1. 1.

    World Health Organization. Constitution of the World Health Organization. 48th ed. Geneva: Basic documents of the World Health Organization; 2014.

  2. 2.

    Global Strategy for the Diagnosis, Management and Prevention of COPD, Global Initiative for Chronic Obstructive Lung Disease (GOLD) 2017. 2019. Available from: https://goldcopd.org/wp-content/uploads/2018/11/GOLD-2019-v1.7-FINAL-14Nov2018-WMS.pdf. Accessed 8 May 2019.

  3. 3.

    Rossi A, Butorac-Petanjek B, Chilosi M, Cosio BG, Flezar M, Koulouris N, et al. Chronic obstructive pulmonary disease with mild airflow limitation: current knowledge and proposal for future research - a consensus document from six scientific societies. Int J Chron Obstruct Pulmon Dis. 2017;12:2593–610.

  4. 4.

    Miravitlles M, Soriano JB, Garcia-Rio F, Munoz L, Duran-Tauleria E, Sanchez G, et al. Prevalence of COPD in Spain: impact of undiagnosed COPD on quality of life and daily life activities. Thorax. 2009;64(10):863–8.

  5. 5.

    Soriano JB, Zielinski J, Price D. Screening for and early detection of chronic obstructive pulmonary disease. Lancet. 2009;374(9691):721–32.

  6. 6.

    Osman IM, Godden DJ, Friend JA, Legge JS, Douglas JG. Quality of life and hospital re-admission in patients with chronic obstructive pulmonary disease. Thorax. 1997;52(1):67–71.

  7. 7.

    Jones PW, Anderson JA, Calverley PM, Celli BR, Ferguson GT, Jenkins C, et al. Health status in the TORCH study of COPD: treatment efficacy and other determinants of change. Respir Res. 2011;12:71.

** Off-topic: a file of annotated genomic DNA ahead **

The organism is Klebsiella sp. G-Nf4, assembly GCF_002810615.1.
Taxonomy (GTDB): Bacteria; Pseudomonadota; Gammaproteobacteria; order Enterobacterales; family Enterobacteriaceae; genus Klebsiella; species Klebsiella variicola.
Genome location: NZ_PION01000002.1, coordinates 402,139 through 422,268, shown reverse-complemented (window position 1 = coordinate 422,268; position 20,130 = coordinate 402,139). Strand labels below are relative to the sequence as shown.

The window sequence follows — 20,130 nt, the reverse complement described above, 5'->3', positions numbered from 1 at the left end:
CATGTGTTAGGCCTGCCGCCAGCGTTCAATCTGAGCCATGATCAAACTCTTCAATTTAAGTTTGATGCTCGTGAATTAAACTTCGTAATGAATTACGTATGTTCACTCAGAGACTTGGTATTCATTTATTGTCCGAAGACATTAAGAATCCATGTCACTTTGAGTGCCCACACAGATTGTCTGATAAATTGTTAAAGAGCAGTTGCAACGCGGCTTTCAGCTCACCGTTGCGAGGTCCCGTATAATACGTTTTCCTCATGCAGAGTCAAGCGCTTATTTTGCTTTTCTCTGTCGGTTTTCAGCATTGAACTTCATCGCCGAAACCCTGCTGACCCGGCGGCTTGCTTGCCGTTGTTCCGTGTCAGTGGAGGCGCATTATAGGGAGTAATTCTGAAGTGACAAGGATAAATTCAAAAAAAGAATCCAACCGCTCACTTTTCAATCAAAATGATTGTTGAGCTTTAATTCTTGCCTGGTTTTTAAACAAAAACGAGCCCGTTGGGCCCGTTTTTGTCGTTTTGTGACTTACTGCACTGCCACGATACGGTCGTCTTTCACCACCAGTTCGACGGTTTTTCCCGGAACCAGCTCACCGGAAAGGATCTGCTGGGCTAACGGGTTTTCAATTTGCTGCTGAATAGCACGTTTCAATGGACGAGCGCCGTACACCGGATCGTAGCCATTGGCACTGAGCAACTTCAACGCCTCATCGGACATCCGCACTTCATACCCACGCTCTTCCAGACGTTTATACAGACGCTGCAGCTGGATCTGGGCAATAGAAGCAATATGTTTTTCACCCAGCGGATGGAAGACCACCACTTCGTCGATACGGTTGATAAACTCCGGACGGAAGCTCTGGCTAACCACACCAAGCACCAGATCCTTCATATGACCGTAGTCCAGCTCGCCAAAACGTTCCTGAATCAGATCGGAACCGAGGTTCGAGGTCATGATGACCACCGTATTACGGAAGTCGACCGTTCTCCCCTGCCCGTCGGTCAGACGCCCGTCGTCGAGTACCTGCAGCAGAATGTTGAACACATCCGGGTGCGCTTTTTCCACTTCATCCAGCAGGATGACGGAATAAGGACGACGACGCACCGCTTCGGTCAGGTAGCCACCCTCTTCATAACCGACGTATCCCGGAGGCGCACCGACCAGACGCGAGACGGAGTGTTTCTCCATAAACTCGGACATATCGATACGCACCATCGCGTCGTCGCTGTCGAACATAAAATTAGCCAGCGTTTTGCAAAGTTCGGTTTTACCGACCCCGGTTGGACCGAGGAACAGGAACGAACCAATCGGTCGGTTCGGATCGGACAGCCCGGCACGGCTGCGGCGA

8. 8.

    Spencer S, Calverley PM, Sherwood BP, Jones PW. Health status deterioration in patients with chronic obstructive pulmonary disease. Am J Respir Crit Care Med. 2001;163(1):122–8.

  9. 9.

    Decramer M, Celli B, Kesten S, Lystig T, Mehra S, Tashkin DP. Effect of tiotropium on outcomes in patients with moderate chronic obstructive pulmonary disease (UPLIFT): a prespecified subgroup analysis of a randomised controlled trial. Lancet. 2009;374(9696):1171–8.

  10. 10.

    Oga T, Nishimura K, Tsukino M, Sato S, Hajiro T, Mishima M. Longitudinal deteriorations in patient reported outcomes in patients with COPD. Respir Med. 2007;101(1):146–53.

  11. 11.

    Habraken JM, van der Wal WM, Ter Riet G, Weersink EJ, Toben F, Bindels PJ. Health-related quality of life and functional status in end-stage COPD: a longitudinal study. Eur Respir J. 2011;37(2):280–8.

  12. 12.

    Wilke S, Jones PW, Mullerova H, Vestbo J, Tal-Singer R, Franssen FM, et al. One-year change in health status and subsequent outcomes in COPD. Thorax. 2015;70(5):420–5.

  13. 13.

    Roche N, Dalmay F, Perez T, Kuntz C, Vergnenegre A, Neukirch F, et al. Impact of chronic airflow obstruction in a working population. Eur Respir J. 2008;31(6):1227–33.

  14. 14.

    Coultas DB, Mapel D, Gagnon R, Lydick E. The health impact of undiagnosed airflow obstruction in a national sample of United States adults. Am J Respir Crit Care Med. 2001;164(3):372–7.

  15. 15.